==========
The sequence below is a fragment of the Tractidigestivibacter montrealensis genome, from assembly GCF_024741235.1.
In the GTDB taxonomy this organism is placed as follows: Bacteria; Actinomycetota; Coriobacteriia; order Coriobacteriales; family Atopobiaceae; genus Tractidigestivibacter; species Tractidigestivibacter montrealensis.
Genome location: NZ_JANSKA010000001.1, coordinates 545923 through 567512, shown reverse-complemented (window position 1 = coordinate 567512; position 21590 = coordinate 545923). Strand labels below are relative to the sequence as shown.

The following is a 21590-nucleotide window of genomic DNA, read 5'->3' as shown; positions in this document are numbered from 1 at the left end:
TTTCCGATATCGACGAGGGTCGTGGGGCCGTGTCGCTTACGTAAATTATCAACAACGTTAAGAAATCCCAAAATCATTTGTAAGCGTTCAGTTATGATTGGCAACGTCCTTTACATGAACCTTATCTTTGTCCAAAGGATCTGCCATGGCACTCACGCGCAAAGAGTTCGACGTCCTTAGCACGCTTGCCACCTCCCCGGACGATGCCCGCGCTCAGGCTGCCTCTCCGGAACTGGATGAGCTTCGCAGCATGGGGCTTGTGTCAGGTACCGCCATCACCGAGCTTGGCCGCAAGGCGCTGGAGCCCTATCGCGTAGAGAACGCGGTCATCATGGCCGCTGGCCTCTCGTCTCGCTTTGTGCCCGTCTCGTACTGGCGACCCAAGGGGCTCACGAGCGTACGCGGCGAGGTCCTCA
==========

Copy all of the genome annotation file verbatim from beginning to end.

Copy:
The sequence below is a fragment of the Tractidigestivibacter montrealensis genome, from assembly GCF_024741235.1.
In the GTDB taxonomy this organism is placed as follows: Bacteria; Actinomycetota; Coriobacteriia; order Coriobacteriales; family Atopobiaceae; genus Tractidigestivibacter; species Tractidigestivibacter montrealensis.
Genome location: NZ_JANSKA010000001.1, coordinates 545923 through 567512, shown reverse-complemented (window position 1 = coordinate 567512; position 21590 = coordinate 545923). Strand labels below are relative to the sequence as shown.

The following is a 21590-nucleotide window of genomic DNA, read 5'->3' as shown; positions in this document are numbered from 1 at the left end:
TTTCCGATATCGACGAGGGTCGTGGGGCCGTGTCGCTTACGTAAATTATCAACAACGTTAAGAAATCCCAAAATCATTTGTAAGCGTTCAGTTATGATTGGCAACGTCCTTTACATGAACCTTATCTTTGTCCAAAGGATCTGCCATGGCACTCACGCGCAAAGAGTTCGACGTCCTTAGCACGCTTGCCACCTCCCCGGACGATGCCCGCGCTCAGGCTGCCTCTCCGGAACTGGATGAGCTTCGCAGCATGGGGCTTGTGTCAGGTACCGCCATCACCGAGCTTGGCCGCAAGGCGCTGGAGCCCTATCGCGTAGAGAACGCGGTCATCATGGCCGCTGGCCTCTCGTCTCGCTTTGTGCCCGTCTCGTACTGGCGACCCAAGGGGCTCACGAGCGTACGCGGCGAGGTCCTCA